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post #61 of 63
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Quote:
Originally Posted by Warmonger View Post

In a sense yes, but 99% of programs have the key hard-coded right in to save several months of time. But I mean for a text document? I could download TrueCrypt and encrypt 98% of my hard drive contents for that matter. Where there is encryption there is a purpose. I don't really see the purpose here other then messing around with bits and pieces of code (sure thats still fun but not for encrypting your homework). I have a buddy who is a omega at finding DES encryption keys for online games. I don't wanna sound like a troll but your thread is kinda just e-peen. There's much more to encryption algorithms then just security, speed also plays a important factor. If you posted this topic with a much faster and secure algorithm then anything existing. Then it would be something to talk about. But saying "crack this encryption without anything! jejeje" is kinda... well you get it. With a 5 bit key there are only 32 possible key combinations. So cracking it would be a piece of cake if you provided a tool that handles the algorithm (this is why people are trolling). Without it there is no point in this topic as no one would ever have your binary other then you anyways.

The plan is to make a program that allows the user to input the following:

Text
key length: drop down box, or input the bit length
key: convert text to key, or type in key manually

I want to create a very simple encryption, that's easy to use, fast, and hard to crack. Of course, 5-bit wouldn't be likely. But it's an example. But it wasn't a 5-bit key. It was a 5 digit key, so my bad. But 5 digits, that are numbers, there are 100,000 possible keys.
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post #62 of 63
Quote:
Originally Posted by SIMPSONATOR View Post

The plan is to make a program that allows the user to input the following:
Text
key length: drop down box, or input the bit length
key: convert text to key, or type in key manually
I want to create a very simple encryption, that's easy to use, fast, and hard to crack. Of course, 5-bit wouldn't be likely. But it's an example. But it wasn't a 5-bit key. It was a 5 digit key, so my bad. But 5 digits, that are numbers, there are 100,000 possible keys.

I would say RC4 is the way to go, being a very simple algorithm used for everything from WEP to SSL (your home network is probably using it right now). Its fast (its used for all kinds of protocols), and is capable of 128 bit keys which means its still very secure.
Code:
128-bit = 2^128 = 2x2x2x2x2x2x2x2x2x2x2x2x2x2x2x2x2x2x2x2x2x2x2x2x2x2x2x2x2x2x2x2x2x2x2x2x2x2x2x2x2x2x2x2x2x2x2x2x2x2x2x2x2x2x2x2x2x2x2x2x2x2x2x2x2x2x2x2x2x2x2x2x2x2x2x2x2x2x2x2x2x2x2x2x2x2x2x2x2x2x2x2x2x2x2x2x2x2x2x2x2x2x2x2x2x2x2x2x2x2x2x2x2x2x2x2x2x2x2x2x2x2x2x2x2x2x2x2 = 339,000,000,000,000,000,000,000,000,000,000,000 (Possible Keys)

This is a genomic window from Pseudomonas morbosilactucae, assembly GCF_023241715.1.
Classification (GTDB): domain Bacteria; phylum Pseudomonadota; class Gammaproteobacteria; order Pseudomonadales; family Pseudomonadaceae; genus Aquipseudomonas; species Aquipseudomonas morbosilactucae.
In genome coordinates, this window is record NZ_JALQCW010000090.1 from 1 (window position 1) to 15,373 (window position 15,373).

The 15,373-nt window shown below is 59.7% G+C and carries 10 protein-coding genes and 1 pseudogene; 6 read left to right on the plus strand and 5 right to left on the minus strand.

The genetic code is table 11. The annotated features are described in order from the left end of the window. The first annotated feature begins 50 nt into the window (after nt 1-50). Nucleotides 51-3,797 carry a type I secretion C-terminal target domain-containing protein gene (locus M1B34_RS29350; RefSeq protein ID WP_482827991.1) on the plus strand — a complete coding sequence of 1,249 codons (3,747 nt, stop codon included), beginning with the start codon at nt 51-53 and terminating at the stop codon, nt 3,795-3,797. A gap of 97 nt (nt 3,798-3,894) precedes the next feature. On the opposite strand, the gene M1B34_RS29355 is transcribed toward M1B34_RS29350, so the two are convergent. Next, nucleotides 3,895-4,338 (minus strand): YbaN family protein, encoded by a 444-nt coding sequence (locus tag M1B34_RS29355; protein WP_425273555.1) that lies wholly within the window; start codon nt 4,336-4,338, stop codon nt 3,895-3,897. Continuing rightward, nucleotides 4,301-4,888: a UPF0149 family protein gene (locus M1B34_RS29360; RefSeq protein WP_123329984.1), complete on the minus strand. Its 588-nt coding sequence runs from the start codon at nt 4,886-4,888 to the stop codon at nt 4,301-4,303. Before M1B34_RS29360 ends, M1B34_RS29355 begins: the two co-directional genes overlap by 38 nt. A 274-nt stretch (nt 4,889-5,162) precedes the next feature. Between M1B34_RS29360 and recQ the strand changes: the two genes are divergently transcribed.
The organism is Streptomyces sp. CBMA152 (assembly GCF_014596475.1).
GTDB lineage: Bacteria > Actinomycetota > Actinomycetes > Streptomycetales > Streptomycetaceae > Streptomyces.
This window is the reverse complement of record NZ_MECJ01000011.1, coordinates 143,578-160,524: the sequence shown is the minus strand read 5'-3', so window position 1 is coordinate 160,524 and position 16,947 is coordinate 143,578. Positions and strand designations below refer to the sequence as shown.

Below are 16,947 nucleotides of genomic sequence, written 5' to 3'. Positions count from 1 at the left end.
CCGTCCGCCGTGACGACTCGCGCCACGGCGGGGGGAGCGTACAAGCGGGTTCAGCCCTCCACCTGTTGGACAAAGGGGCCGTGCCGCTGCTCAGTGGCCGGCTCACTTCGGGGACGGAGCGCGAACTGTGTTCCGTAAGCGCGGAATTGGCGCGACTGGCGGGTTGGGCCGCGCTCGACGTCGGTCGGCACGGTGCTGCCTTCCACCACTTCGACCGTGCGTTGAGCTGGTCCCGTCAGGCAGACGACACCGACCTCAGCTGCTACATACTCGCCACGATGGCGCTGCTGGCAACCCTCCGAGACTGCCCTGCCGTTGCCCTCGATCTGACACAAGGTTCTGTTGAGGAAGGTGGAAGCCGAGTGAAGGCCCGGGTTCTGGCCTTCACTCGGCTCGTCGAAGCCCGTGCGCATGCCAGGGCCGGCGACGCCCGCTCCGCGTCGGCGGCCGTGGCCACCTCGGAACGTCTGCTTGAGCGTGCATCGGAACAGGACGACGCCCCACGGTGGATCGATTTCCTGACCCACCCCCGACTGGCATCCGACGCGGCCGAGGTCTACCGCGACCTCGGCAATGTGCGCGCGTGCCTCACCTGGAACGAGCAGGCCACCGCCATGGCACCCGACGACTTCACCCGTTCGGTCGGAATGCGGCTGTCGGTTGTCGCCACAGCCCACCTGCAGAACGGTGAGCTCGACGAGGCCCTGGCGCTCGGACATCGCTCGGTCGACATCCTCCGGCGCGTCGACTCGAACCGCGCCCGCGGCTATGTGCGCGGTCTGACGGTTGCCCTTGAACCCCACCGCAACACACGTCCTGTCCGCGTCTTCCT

I would look up how RC4 works to get an idea of what to aim for. Its easy to say there is competition for you, as any new encryption would have to be better then today's standard to be worth while. It would be nice to see a OCN member come up with a entirely new legitimate encryption, but given how old today's standard encryption's are (without any new ones popping up for many years), I just don't see it happening. I guess the main reason behind it, is encryption's are meant to be confidential. The people who usually make them are the ones who are trying to protect something such as game client files from hackers etc.
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post #63 of 63
Quote:
Originally Posted by SIMPSONATOR View Post

I forgot SHA was a hash function.
I'm simply saying any encryption can be broken, given time and a brute force attack, and knowing a few key words or phrases. The point is, I could create a program to encrypt messages using my own encryption (dubbed PME1). The receiver would use the same program. Even if the eavesdropper had my program, without the key it would be very difficult to decrypt the message.

Not every encryption can be brute-forced. A simple Caesar Cipher would be unbreakable via brute-force guessing (though a simple frequency count would break the cipher). A brute-force method only works if there is a repeating key (or key pattern) who's length is less than the encrypted information.

The only truly uncrackable ciphers are written using a one-time pad. Here's an idea (though impractical) of a truly uncrackable system. Suppose you buy a harddrive and overwrite it with (perfectly) random data. Along with this harddrive you purchase another drive of identical size (and for sake of simple discussion, bit entropy is accounted for). The random harddrive is assigned to read-only while the other drive is written to. By using XOR logic, it is possible to use the random harddrive as a one-time pad for the other harddrive. Both drives would appear random when separate, but when brought together (and if the appropriate software and XOR pattern is used) the drives would function normally.
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